Boyz N the Hood was an important movie due to its unique story at the time. It was one of the first mainstream movies that portrayed the horrors of black America. The article “A Colonial Analysis of Boyz N The Hood” states, “African American adult death rates are 150% those of Whites. According to the Centers for Disease Control, in certain areas, Black males between the ages of 15 and 25 are more likely to die from homicide than a U.S. soldier was likely to be killed in Vietnam.” Ice Cube portrayed one of these youths and was able to show a new demographic and wide audience what happens in our own country. On average, the country is so well off that people forget about the domestic problems and focus on others, but Ice Cube reminds us of these issues we must deal with.
This was one of Ice Cube’s early works from back in the 90s. As he continued his career, he often played simply comedic roles and stayed away from controversial roles. However, in 2017, he released a somewhat controversial song for his album Death Certificate’s 25th anniversary. Ice Cube released his song “Good Cop Bad Cop”. This song calls for the good cops to turn in the bad cops to stop all this aggression and abuse of power. Multiple instances of police brutality are shown throughout the music video, all of which involve minorities. This song’s music video shows that it is not just the white cops abusing power but cops of color as well. Despite this, it still mentions good and clean cops and their ability to stop the bad cops. However, many remain silent and allow these cops to stay.
This music video starts with helicopters and police sirens as we view Compton on fire from an aerial view. In the video, Ice Cube is one of the many who have to deal with these corrupt cops. He is pulled over for no apparent reason and when he is pulled over by the police, he cannot do anything, all he does is keeps his hands on the steering wheel. It is a classic car, so it does not have automatic windows, they are manual roll down windows which could possibly put his life in danger if he reaches down to open them. The guns are pointed at him so he cannot even comply properly because he runs the risk of getting shot anyway. If his hands are out of sight they might get trigger happy. Later in the video he is arrested for no reason. This is a reality for many. By making these issues a part of hip-hop culture we will always be reminded about the grievances that others must face. While this is very prominent in his music and his early acting career it is not so obvious in most of his acting, which is often comedy.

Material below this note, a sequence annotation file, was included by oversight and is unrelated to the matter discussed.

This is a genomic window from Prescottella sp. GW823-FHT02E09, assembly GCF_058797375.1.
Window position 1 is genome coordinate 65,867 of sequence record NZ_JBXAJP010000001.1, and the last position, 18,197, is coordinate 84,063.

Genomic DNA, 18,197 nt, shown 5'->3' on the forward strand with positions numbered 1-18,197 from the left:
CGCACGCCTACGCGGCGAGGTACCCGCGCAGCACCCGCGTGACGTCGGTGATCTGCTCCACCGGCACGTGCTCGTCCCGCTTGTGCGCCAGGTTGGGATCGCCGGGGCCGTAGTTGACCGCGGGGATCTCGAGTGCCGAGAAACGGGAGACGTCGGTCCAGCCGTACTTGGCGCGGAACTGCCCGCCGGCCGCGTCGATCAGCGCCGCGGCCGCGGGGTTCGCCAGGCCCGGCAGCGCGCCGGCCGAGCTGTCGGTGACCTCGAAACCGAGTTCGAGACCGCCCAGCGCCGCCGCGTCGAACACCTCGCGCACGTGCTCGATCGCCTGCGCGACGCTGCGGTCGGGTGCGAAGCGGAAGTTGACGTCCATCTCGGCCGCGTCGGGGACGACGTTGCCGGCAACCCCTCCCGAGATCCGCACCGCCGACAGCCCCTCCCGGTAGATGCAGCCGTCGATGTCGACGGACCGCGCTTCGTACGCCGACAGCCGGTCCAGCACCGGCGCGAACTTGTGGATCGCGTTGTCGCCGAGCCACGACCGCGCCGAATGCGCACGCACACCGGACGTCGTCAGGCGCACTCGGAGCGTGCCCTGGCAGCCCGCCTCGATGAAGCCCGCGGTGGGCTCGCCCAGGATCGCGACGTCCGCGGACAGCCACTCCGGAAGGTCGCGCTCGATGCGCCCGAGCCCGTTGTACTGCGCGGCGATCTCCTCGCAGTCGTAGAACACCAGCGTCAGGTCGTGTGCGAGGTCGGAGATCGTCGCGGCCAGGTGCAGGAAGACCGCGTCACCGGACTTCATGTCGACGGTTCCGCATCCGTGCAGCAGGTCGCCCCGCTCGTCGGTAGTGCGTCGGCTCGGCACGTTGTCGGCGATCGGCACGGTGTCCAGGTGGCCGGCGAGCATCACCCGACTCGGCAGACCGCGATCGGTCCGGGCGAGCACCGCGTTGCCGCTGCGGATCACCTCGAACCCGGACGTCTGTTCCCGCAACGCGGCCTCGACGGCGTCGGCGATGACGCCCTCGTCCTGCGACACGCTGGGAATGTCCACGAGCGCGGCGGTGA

While some may say that Ice Cube abandoned his former persona of an aggressive tough guy that shows us the living conditions of ghetto areas and their problems, he still is able to do this through representation in his comedies. Ice Cube constantly wears similar clothes with a similar way of talking and similar mannerisms in all his roles. This includes his outfits from his rapping career, his early acting which involved tackling serious topics in black communities, and his more common comedic roles. He always is a ghetto character despite not being so obvious about it. While his comedies are often fun and light hearted, he constantly remains unchanged as an overall star. Ice Cube still takes on roles that are portrayed as a more ghetto character reminding us that these places still exist. Much of his comedy comes from Ice Cube playing a ghetto character that is out of place. This often results with unconventional mannerisms and awkwardness among two groups of people from different places. Oftentimes, his comedy comes down to these interactions. Despite not speaking about or being in the role of a struggling black character dealing with the pains of the ghetto, he still is able to bring the reminder of these people through who his characters represent; ghetto blacks in a world that never acknowledge the culture they form from their vastly different daily lives.
Ice cube represents the struggle of millions of African Americans along with others that are in a futile situation and nobody addresses this. People constantly go out of their way to address problems elsewhere but do not take the time to fix any domestic problems. Through his work, Ice Cube constantly reminds us that there are still major problems similar to those of third world countries within our own borders. This is a result of a long history of oppression. Things have not gotten better and Ice Cube shows this. His roles always portray a ghetto character and his earlier work often shows how they deal with the problems of the ghetto, often ones that are never addressed by the media and aren’t known to the general public.